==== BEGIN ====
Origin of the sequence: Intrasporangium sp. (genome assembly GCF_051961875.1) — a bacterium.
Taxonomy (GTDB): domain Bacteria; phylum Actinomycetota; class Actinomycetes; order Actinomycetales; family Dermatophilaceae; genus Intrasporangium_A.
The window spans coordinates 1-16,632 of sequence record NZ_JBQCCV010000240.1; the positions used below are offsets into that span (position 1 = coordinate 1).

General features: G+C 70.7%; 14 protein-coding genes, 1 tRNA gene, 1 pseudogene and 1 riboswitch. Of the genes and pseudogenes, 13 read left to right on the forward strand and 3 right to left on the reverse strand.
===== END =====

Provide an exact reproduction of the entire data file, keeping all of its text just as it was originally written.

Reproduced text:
Origin of the sequence: Intrasporangium sp. (genome assembly GCF_051961875.1) — a bacterium.
Taxonomy (GTDB): domain Bacteria; phylum Actinomycetota; class Actinomycetes; order Actinomycetales; family Dermatophilaceae; genus Intrasporangium_A.
The window spans coordinates 1-16,632 of sequence record NZ_JBQCCV010000240.1; the positions used below are offsets into that span (position 1 = coordinate 1).

General features: G+C 70.7%; 14 protein-coding genes, 1 tRNA gene, 1 pseudogene and 1 riboswitch. Of the genes and pseudogenes, 13 read left to right on the forward strand and 3 right to left on the reverse strand.